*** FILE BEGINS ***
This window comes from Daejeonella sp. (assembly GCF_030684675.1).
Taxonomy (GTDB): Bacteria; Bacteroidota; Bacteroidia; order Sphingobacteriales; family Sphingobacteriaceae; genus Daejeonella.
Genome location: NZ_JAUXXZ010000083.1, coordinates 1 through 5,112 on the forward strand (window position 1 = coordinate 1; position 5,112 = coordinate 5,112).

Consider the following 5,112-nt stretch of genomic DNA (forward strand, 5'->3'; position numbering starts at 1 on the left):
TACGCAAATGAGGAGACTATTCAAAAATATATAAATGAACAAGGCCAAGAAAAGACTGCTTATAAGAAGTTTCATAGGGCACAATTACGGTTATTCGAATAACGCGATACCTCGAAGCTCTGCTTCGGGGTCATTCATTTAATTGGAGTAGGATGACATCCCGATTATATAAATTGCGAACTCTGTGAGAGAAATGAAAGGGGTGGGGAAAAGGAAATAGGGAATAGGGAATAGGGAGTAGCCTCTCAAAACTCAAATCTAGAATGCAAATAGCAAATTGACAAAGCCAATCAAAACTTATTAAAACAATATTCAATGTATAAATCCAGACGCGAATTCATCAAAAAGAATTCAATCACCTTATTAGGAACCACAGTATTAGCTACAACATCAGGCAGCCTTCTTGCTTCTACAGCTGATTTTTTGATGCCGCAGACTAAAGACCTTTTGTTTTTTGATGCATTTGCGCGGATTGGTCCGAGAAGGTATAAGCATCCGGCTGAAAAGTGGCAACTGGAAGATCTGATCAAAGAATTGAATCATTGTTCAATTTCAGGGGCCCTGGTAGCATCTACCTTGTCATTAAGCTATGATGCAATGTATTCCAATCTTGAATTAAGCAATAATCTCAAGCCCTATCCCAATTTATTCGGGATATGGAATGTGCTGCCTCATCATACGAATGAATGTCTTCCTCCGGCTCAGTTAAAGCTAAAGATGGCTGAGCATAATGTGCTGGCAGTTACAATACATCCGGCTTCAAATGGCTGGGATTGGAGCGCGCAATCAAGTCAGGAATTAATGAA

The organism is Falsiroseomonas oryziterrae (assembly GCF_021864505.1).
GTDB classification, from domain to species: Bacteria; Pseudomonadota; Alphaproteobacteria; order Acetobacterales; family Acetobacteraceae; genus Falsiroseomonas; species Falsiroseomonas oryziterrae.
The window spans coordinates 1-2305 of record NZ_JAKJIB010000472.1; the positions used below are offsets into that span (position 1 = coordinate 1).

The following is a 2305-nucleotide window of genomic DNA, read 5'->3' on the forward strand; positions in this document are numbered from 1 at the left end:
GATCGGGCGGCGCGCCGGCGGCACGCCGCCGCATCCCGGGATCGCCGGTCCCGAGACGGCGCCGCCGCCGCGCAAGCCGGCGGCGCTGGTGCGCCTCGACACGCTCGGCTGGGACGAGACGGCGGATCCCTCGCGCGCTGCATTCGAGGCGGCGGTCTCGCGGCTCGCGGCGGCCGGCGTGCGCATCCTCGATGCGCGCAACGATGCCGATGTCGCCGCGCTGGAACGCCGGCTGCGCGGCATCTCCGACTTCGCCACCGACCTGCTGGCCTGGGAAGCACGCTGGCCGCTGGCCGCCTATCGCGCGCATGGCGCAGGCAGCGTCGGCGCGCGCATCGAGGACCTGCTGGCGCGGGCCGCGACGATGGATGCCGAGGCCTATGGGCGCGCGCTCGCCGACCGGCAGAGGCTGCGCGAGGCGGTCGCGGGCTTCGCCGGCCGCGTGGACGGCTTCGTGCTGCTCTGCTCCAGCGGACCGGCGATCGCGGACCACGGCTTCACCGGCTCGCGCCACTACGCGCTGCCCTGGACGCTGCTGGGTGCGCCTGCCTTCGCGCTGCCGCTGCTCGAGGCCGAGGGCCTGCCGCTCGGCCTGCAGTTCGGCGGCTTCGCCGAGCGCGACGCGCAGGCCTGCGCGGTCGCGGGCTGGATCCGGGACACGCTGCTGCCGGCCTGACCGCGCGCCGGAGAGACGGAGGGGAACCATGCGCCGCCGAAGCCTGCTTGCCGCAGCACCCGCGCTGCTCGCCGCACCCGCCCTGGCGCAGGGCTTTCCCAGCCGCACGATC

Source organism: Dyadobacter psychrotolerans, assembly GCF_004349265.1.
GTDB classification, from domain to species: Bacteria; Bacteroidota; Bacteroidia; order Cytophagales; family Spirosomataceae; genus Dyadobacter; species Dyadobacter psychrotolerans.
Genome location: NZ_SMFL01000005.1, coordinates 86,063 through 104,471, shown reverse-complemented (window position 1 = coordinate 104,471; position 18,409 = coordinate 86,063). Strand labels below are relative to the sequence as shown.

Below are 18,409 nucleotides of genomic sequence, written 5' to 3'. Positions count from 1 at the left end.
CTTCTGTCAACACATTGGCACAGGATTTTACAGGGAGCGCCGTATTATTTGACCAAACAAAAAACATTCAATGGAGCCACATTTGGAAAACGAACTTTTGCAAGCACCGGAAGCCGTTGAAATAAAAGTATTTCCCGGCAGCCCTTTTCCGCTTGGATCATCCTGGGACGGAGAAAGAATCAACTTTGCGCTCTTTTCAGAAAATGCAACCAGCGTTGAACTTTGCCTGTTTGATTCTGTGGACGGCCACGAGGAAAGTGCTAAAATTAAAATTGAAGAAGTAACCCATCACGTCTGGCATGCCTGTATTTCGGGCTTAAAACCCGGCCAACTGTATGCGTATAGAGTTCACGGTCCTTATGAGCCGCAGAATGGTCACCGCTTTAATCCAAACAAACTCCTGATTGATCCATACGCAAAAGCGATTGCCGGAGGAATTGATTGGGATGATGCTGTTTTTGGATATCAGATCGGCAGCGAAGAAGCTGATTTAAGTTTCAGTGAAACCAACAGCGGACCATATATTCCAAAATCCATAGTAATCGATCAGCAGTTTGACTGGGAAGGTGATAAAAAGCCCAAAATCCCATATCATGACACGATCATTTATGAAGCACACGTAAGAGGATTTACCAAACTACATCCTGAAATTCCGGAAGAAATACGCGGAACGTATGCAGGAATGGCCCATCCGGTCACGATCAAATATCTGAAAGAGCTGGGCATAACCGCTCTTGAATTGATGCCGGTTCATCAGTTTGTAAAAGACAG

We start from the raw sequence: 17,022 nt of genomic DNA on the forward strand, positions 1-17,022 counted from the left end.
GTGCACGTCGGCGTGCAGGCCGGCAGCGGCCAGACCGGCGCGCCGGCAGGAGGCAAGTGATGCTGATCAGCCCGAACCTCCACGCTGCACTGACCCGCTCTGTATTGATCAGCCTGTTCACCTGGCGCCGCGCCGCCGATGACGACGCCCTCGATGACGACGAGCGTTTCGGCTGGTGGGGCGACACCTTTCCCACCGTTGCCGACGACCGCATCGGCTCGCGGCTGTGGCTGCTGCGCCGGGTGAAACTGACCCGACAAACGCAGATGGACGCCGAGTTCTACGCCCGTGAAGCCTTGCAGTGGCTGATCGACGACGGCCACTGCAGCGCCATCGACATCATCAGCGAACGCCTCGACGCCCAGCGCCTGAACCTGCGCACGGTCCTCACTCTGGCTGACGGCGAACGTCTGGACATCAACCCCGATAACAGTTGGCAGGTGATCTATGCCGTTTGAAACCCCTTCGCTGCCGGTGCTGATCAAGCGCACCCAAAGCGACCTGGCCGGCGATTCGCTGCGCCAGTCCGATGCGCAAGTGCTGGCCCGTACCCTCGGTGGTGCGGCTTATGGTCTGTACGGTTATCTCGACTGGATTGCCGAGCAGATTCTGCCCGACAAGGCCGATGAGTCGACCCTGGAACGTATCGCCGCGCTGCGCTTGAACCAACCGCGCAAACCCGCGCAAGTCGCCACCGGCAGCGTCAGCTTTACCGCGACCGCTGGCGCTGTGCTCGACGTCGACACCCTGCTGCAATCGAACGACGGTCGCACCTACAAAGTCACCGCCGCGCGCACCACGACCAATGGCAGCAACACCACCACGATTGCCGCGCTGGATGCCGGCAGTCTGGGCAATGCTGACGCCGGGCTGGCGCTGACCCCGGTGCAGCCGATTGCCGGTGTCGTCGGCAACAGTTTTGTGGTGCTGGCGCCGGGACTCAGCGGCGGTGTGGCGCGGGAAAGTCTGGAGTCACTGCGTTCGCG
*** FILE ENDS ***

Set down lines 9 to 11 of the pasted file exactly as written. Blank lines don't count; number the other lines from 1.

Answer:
The following is a 2305-nucleotide window of genomic DNA, read 5'->3' on the forward strand; positions in this document are numbered from 1 at the left end:
GATCGGGCGGCGCGCCGGCGGCACGCCGCCGCATCCCGGGATCGCCGGTCCCGAGACGGCGCCGCCGCCGCGCAAGCCGGCGGCGCTGGTGCGCCTCGACACGCTCGGCTGGGACGAGACGGCGGATCCCTCGCGCGCTGCATTCGAGGCGGCGGTCTCGCGGCTCGCGGCGGCCGGCGTGCGCATCCTCGATGCGCGCAACGATGCCGATGTCGCCGCGCTGGAACGCCGGCTGCGCGGCATCTCCGACTTCGCCACCGACCTGCTGGCCTGGGAAGCACGCTGGCCGCTGGCCGCCTATCGCGCGCATGGCGCAGGCAGCGTCGGCGCGCGCATCGAGGACCTGCTGGCGCGGGCCGCGACGATGGATGCCGAGGCCTATGGGCGCGCGCTCGCCGACCGGCAGAGGCTGCGCGAGGCGGTCGCGGGCTTCGCCGGCCGCGTGGACGGCTTCGTGCTGCTCTGCTCCAGCGGACCGGCGATCGCGGACCACGGCTTCACCGGCTCGCGCCACTACGCGCTGCCCTGGACGCTGCTGGGTGCGCCTGCCTTCGCGCTGCCGCTGCTCGAGGCCGAGGGCCTGCCGCTCGGCCTGCAGTTCGGCGGCTTCGCCGAGCGCGACGCGCAGGCCTGCGCGGTCGCGGGCTGGATCCGGGACACGCTGCTGCCGGCCTGACCGCGCGCCGGAGAGACGGAGGGGAACCATGCGCCGCCGAAGCCTGCTTGCCGCAGCACCCGCGCTGCTCGCCGCACCCGCCCTGGCGCAGGGCTTTCCCAGCCGCACGATC

Source organism: Dyadobacter psychrotolerans, assembly GCF_004349265.1.